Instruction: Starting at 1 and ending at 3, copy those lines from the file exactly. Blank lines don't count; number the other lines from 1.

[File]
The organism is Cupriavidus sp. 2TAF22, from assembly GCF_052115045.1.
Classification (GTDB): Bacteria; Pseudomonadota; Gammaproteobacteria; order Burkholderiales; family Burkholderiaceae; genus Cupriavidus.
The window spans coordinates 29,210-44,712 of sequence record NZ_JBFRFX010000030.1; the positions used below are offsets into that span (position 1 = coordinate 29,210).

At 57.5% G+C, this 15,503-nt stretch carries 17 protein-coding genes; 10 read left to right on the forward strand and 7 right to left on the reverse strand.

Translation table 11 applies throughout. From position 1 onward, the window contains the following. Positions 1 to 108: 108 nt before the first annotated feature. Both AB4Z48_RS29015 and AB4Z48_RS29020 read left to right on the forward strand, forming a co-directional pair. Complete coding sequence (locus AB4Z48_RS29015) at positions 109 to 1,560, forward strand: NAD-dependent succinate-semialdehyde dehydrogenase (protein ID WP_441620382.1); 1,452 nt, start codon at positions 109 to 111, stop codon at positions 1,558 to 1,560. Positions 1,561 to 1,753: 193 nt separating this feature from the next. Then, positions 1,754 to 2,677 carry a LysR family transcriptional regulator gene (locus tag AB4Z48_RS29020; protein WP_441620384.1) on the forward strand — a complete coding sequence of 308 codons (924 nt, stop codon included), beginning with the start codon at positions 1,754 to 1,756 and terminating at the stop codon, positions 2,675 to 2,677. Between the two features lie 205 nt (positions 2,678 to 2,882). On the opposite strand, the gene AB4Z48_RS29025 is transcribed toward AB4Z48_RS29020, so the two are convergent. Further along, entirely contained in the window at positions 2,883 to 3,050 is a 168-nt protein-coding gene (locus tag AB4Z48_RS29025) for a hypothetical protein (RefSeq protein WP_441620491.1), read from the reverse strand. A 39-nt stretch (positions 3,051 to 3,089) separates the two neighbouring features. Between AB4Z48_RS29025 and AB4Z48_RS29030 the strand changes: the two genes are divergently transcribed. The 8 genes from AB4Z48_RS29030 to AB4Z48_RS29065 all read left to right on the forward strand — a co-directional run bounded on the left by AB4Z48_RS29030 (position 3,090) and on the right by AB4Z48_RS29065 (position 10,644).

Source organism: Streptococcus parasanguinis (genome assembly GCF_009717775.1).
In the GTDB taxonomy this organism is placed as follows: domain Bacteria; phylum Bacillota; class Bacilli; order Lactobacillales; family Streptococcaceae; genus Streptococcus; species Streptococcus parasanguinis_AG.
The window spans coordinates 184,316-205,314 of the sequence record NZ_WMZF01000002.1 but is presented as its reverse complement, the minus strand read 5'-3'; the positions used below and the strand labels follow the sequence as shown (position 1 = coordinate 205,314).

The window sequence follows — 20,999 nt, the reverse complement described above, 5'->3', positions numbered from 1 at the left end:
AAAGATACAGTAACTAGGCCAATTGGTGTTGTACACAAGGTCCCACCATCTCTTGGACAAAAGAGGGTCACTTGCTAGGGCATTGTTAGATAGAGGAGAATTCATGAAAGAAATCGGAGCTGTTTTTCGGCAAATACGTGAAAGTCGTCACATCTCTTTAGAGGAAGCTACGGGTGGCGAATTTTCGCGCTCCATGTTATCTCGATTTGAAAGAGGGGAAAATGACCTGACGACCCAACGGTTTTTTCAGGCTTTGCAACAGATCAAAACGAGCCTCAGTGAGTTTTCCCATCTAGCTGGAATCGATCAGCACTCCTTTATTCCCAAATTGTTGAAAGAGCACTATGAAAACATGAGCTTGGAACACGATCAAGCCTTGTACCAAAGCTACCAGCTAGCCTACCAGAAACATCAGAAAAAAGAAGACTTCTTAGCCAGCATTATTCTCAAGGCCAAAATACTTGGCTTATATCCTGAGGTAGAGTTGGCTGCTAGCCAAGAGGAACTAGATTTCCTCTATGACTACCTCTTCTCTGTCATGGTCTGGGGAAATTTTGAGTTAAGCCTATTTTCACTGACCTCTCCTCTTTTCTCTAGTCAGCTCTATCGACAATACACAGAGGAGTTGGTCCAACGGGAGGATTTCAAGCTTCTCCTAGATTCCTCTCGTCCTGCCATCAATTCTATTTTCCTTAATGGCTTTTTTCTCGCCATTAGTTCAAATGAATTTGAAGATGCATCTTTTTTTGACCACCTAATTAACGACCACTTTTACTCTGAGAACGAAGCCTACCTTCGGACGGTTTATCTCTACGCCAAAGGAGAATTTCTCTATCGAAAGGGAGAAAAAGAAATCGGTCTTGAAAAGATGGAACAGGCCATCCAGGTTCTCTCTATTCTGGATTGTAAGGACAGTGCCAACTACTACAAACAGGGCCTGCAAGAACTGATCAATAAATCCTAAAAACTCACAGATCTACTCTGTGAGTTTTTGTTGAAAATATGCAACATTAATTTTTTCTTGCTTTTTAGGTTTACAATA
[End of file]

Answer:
The organism is Cupriavidus sp. 2TAF22, from assembly GCF_052115045.1.
Classification (GTDB): Bacteria; Pseudomonadota; Gammaproteobacteria; order Burkholderiales; family Burkholderiaceae; genus Cupriavidus.
The window spans coordinates 29,210-44,712 of sequence record NZ_JBFRFX010000030.1; the positions used below are offsets into that span (position 1 = coordinate 29,210).